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This weekend, sit back and connect with your pollinators

Over the next six months, The Wrigglers pledge to do their bit to support Gardener’s World’s #putpollinatorsfirst campaign by drawing some cartoons (and connecting with them). With 22million gardens in the UK, we can all do our bit – whether that’s planting some wild flower seeds, not using insecticides or making a new insect hotel

Over the next six months, The Wrigglers pledge to do their bit to support Gardener’s World’s #putpollinatorsfirst campaign by drawing some cartoons (and connecting with them). With 22million gardens in the UK, we can all do our bit – whether that’s planting some wild flower seeds, not using insecticides or making a new insect hotel

The cartoon headline says, “Connect with your pollinators, sit back and watch them. See what plants they like best in your garden.” The cartoon shows a worm talking to a bee on a flower. Behind the worm is a had holding a magnifying glass, looking at the worm and bee. The worm, oblivious to this, says, “ Do you ever get the feeling someone, somewhere, is watching you?”   #putpollinatorsfirst

Wild flower meadows flower for longer due to the diverse range of plants in them. That’s more flowers for you, and more food for the bees and insects. Plant one and join the Gardener’s World Put Pollinators First campaign – raising awareness of the decline of our pollinators @GWmagazine

The Wrigglers have joined the #putpollinators first Campaign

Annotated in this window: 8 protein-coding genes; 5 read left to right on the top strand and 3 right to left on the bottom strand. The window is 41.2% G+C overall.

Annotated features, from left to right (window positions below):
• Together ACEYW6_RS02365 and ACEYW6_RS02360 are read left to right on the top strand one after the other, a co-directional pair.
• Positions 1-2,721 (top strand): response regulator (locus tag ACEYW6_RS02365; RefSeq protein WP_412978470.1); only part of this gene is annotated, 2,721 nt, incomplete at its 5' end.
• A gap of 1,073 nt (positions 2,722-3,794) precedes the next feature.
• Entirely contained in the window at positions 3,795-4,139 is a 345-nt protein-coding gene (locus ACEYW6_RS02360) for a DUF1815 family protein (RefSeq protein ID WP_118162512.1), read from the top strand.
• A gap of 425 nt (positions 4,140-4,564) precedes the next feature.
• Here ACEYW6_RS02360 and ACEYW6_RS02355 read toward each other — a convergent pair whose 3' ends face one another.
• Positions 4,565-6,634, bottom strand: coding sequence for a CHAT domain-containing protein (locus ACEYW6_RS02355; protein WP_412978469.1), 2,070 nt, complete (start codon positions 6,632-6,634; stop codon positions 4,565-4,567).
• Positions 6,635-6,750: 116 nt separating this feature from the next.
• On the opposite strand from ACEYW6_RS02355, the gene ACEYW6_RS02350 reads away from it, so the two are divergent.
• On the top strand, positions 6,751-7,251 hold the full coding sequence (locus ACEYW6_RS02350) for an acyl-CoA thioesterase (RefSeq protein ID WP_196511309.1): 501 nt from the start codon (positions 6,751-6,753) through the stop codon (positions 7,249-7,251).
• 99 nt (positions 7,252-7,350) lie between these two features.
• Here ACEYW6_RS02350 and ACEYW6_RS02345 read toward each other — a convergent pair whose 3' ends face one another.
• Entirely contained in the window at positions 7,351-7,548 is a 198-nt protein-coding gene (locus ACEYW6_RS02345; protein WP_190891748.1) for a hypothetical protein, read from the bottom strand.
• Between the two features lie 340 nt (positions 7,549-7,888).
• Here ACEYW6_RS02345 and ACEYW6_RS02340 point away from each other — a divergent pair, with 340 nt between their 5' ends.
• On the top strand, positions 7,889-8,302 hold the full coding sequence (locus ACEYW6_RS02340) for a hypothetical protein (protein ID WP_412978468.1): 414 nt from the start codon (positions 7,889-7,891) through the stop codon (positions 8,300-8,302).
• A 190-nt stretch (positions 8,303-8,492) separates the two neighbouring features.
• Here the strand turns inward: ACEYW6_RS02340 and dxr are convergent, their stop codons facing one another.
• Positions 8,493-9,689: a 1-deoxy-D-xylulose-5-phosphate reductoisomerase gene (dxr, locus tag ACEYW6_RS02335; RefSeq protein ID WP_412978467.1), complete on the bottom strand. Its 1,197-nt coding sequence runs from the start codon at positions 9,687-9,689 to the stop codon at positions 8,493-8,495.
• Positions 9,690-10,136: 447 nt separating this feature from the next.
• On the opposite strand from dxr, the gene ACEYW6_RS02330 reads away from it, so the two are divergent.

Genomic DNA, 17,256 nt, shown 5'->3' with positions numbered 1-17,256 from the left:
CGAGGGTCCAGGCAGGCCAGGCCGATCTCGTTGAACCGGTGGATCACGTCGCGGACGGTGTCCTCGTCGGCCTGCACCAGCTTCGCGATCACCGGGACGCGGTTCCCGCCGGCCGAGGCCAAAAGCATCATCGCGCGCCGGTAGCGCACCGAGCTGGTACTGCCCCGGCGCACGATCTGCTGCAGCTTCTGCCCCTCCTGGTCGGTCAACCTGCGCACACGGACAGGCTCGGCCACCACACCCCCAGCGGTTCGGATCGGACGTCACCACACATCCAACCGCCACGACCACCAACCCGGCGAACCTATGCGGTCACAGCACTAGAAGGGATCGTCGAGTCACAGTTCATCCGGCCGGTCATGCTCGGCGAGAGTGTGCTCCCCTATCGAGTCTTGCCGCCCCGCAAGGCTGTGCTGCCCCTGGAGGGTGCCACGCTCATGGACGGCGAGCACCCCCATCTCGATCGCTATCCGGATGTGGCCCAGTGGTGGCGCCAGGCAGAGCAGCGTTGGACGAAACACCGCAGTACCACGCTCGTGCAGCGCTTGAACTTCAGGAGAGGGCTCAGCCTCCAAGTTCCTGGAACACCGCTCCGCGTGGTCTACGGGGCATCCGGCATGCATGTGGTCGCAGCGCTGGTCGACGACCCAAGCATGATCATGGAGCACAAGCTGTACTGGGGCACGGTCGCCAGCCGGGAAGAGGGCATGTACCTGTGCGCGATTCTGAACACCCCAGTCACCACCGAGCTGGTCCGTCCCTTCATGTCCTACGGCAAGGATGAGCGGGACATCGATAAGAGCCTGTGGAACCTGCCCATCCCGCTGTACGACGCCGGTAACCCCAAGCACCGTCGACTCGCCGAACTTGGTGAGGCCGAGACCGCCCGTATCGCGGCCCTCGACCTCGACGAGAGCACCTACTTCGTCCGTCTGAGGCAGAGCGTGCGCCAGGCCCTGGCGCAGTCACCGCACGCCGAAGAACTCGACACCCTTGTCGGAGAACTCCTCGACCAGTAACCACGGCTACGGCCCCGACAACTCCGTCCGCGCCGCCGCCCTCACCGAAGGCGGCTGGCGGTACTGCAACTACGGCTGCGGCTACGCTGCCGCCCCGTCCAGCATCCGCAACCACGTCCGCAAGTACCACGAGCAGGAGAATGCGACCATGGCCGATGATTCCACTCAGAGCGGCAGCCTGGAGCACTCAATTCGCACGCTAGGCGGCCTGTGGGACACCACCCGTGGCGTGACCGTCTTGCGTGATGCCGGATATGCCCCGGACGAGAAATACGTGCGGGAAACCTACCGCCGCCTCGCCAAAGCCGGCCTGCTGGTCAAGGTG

Click to see our ‘Put Pollinators First’ page

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Gardener’s world launched its #putpollinatorsfirst campaign, as part of their 30th Anniversary celebrations of BBC Gardeners’ World Magazine. See what you can do to play your part:

Join in the Gardener’s World team and pledge here

With a panel of pollinator experts, committed to helping bees and other pollinating insects to thrive, Dr Trevor Dines says, ” Since the 1930’s, over 97 percent of our wildflower meadows have been destroyed. That’s 7.5 million acres, gone. Now you can understand why our pollinators are in such trouble.”

There are 3 ideas:

Sow some pollinator meadow seeds

Create habitats for butterflies, moths and caterpillars

Make a cornfield nectar bar

By making a meadow, even on a small scale, we can provide a banquet for pollinators that’ll help them to thrive.

Here are some seed suppliers and links:

Dobies

Thomson and Morgan – how to sow wildflower seeds

RHS – How to grow a mini wild flower meadow

More from the worms

Year-round garden pruning guide

Great advice and full of quick and simple tips too, for example … don’t cut into tender plants or evergreens right now as their top growth provides insulation from penetrating cold.

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